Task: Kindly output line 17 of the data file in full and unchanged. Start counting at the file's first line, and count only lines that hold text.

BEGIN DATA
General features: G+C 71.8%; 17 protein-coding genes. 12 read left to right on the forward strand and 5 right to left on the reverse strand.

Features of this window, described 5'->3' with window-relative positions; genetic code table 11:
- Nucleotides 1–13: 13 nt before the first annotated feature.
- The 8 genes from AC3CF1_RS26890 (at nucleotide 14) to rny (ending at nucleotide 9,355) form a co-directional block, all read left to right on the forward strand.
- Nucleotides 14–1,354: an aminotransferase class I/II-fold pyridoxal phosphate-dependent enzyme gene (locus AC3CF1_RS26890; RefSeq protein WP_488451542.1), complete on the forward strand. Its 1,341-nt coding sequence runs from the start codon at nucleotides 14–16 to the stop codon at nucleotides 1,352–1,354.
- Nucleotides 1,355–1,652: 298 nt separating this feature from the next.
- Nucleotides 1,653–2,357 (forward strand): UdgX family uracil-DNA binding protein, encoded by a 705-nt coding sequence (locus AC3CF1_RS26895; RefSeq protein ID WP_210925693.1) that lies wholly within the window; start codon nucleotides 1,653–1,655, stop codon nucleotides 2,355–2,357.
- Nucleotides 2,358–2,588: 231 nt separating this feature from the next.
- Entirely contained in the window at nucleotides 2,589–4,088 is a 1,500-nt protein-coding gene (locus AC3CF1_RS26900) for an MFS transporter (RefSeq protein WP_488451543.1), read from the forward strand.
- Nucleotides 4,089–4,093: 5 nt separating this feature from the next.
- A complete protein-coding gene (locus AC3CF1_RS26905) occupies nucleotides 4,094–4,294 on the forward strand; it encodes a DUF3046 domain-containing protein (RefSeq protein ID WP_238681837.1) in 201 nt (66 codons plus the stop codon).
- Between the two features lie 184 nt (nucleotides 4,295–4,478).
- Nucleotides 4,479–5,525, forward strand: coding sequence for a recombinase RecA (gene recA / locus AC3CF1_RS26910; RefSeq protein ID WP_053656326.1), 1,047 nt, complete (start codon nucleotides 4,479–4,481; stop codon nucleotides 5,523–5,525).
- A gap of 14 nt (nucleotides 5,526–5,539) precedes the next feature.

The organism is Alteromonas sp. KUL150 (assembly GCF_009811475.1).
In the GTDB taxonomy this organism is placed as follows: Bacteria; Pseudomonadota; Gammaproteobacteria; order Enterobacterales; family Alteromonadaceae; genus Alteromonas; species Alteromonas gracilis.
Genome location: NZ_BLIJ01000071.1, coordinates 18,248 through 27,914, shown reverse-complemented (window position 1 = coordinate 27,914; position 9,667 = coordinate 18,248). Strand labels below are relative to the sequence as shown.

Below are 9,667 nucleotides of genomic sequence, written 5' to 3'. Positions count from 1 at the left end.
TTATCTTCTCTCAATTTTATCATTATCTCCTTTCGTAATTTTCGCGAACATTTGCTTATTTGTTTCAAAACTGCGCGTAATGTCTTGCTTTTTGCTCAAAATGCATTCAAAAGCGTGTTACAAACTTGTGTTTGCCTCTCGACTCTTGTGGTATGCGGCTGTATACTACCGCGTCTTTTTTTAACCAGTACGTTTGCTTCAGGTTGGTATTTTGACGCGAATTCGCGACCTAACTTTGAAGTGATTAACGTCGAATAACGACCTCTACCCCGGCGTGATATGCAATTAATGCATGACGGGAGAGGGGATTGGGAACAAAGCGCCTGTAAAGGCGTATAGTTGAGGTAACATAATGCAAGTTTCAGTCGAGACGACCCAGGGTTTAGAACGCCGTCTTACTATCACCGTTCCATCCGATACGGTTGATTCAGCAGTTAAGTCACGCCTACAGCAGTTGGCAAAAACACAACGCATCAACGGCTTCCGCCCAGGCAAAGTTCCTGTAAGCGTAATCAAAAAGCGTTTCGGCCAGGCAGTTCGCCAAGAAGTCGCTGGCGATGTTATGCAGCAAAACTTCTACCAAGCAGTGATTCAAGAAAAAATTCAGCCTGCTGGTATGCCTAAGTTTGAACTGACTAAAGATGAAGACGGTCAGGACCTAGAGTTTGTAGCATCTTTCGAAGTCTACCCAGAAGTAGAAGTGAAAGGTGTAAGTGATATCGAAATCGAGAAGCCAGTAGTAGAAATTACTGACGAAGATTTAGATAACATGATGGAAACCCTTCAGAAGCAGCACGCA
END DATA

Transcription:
Genome location: NZ_BLIJ01000071.1, coordinates 18,248 through 27,914, shown reverse-complemented (window position 1 = coordinate 27,914; position 9,667 = coordinate 18,248). Strand labels below are relative to the sequence as shown.